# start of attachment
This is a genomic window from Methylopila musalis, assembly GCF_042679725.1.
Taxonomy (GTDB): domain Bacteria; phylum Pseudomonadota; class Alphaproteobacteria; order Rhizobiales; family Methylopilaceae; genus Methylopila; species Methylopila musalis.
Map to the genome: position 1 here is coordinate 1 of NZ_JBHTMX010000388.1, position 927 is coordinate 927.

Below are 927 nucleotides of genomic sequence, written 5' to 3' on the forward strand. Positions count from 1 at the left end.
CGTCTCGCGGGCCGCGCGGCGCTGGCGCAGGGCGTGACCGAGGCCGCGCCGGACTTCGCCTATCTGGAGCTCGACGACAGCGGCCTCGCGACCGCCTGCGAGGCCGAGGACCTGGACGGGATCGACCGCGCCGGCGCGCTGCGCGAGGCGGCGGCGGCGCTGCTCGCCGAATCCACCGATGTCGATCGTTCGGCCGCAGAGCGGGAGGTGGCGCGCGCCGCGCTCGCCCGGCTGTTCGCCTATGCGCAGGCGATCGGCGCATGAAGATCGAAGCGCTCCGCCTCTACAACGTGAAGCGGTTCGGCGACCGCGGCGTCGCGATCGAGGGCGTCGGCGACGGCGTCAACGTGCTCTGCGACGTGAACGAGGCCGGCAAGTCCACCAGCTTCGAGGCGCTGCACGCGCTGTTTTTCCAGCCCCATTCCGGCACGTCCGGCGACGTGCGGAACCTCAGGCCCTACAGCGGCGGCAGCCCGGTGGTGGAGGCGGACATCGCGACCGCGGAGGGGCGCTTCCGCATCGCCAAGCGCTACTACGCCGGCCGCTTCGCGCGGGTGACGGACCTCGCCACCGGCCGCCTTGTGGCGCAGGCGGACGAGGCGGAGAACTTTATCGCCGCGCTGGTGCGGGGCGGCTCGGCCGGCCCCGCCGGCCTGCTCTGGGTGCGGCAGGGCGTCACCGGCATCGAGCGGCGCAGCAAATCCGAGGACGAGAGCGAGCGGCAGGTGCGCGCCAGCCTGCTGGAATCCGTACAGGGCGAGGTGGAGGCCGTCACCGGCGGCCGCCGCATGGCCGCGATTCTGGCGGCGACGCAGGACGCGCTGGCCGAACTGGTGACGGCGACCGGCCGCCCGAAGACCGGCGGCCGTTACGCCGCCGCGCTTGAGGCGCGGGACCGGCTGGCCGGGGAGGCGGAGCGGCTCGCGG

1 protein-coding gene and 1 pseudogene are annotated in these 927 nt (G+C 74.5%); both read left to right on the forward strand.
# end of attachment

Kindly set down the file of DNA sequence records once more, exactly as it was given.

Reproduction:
This is a genomic window from Methylopila musalis, assembly GCF_042679725.1.
Taxonomy (GTDB): domain Bacteria; phylum Pseudomonadota; class Alphaproteobacteria; order Rhizobiales; family Methylopilaceae; genus Methylopila; species Methylopila musalis.
Map to the genome: position 1 here is coordinate 1 of NZ_JBHTMX010000388.1, position 927 is coordinate 927.

Below are 927 nucleotides of genomic sequence, written 5' to 3' on the forward strand. Positions count from 1 at the left end.
CGTCTCGCGGGCCGCGCGGCGCTGGCGCAGGGCGTGACCGAGGCCGCGCCGGACTTCGCCTATCTGGAGCTCGACGACAGCGGCCTCGCGACCGCCTGCGAGGCCGAGGACCTGGACGGGATCGACCGCGCCGGCGCGCTGCGCGAGGCGGCGGCGGCGCTGCTCGCCGAATCCACCGATGTCGATCGTTCGGCCGCAGAGCGGGAGGTGGCGCGCGCCGCGCTCGCCCGGCTGTTCGCCTATGCGCAGGCGATCGGCGCATGAAGATCGAAGCGCTCCGCCTCTACAACGTGAAGCGGTTCGGCGACCGCGGCGTCGCGATCGAGGGCGTCGGCGACGGCGTCAACGTGCTCTGCGACGTGAACGAGGCCGGCAAGTCCACCAGCTTCGAGGCGCTGCACGCGCTGTTTTTCCAGCCCCATTCCGGCACGTCCGGCGACGTGCGGAACCTCAGGCCCTACAGCGGCGGCAGCCCGGTGGTGGAGGCGGACATCGCGACCGCGGAGGGGCGCTTCCGCATCGCCAAGCGCTACTACGCCGGCCGCTTCGCGCGGGTGACGGACCTCGCCACCGGCCGCCTTGTGGCGCAGGCGGACGAGGCGGAGAACTTTATCGCCGCGCTGGTGCGGGGCGGCTCGGCCGGCCCCGCCGGCCTGCTCTGGGTGCGGCAGGGCGTCACCGGCATCGAGCGGCGCAGCAAATCCGAGGACGAGAGCGAGCGGCAGGTGCGCGCCAGCCTGCTGGAATCCGTACAGGGCGAGGTGGAGGCCGTCACCGGCGGCCGCCGCATGGCCGCGATTCTGGCGGCGACGCAGGACGCGCTGGCCGAACTGGTGACGGCGACCGGCCGCCCGAAGACCGGCGGCCGTTACGCCGCCGCGCTTGAGGCGCGGGACCGGCTGGCCGGGGAGGCGGAGCGGCTCGCGG

1 protein-coding gene and 1 pseudogene are annotated in these 927 nt (G+C 74.5%); both read left to right on the forward strand.